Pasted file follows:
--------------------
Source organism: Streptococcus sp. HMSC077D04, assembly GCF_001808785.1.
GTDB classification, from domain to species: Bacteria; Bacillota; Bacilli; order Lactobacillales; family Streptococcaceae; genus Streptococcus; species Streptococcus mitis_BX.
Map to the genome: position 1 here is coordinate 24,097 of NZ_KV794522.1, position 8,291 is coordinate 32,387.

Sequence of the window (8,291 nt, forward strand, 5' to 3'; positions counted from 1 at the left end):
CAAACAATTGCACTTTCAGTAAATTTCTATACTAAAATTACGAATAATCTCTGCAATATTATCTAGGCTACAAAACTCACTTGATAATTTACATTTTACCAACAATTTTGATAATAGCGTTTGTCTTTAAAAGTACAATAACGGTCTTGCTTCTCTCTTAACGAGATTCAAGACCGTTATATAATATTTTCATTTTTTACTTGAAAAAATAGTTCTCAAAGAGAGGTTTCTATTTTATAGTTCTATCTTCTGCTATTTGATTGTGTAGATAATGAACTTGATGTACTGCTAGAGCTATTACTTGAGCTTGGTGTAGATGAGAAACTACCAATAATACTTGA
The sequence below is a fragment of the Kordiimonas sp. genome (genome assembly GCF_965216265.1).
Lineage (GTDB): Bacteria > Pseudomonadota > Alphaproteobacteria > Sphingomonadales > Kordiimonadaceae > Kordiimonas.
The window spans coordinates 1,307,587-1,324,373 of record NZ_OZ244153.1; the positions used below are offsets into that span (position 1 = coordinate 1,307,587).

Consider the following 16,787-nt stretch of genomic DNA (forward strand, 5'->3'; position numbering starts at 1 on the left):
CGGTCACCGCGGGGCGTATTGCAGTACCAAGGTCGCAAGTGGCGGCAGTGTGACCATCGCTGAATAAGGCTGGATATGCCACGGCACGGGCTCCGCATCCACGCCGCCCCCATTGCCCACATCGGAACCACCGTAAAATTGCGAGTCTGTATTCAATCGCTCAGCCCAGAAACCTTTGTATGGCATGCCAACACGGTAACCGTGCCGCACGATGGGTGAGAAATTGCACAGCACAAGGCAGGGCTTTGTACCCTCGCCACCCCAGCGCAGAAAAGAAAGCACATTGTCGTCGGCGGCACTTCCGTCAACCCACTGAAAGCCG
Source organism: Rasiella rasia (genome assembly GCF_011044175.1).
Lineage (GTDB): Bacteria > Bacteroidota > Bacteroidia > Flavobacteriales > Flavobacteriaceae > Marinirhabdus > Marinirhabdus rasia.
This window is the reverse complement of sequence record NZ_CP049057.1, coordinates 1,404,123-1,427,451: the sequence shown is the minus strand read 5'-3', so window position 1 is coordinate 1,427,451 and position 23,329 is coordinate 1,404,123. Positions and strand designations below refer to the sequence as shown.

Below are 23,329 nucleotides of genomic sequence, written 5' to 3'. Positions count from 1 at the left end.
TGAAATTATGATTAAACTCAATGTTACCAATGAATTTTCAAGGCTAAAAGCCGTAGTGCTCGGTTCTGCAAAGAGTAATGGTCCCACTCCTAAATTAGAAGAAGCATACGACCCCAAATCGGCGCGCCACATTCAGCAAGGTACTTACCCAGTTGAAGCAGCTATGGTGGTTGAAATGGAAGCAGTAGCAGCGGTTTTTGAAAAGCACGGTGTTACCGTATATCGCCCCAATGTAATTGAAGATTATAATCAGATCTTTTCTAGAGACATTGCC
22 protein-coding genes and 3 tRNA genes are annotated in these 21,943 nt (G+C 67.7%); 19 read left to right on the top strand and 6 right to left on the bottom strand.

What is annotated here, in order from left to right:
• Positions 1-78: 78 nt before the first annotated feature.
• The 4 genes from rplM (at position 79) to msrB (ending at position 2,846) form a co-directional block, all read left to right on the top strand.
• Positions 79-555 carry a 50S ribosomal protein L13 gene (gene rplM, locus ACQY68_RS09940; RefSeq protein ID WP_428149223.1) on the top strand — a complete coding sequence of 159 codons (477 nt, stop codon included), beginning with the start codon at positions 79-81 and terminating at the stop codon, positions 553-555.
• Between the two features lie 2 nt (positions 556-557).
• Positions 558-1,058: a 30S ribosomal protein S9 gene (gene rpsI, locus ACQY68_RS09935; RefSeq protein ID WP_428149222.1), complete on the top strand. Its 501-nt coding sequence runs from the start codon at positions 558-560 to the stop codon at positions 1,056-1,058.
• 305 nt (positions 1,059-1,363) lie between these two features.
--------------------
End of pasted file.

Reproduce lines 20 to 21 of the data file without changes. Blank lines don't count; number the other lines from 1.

• Positions 79-555 carry a 50S ribosomal protein L13 gene (gene rplM, locus ACQY68_RS09940; RefSeq protein ID WP_428149223.1) on the top strand — a complete coding sequence of 159 codons (477 nt, stop codon included), beginning with the start codon at positions 79-81 and terminating at the stop codon, positions 553-555.
• Between the two features lie 2 nt (positions 556-557).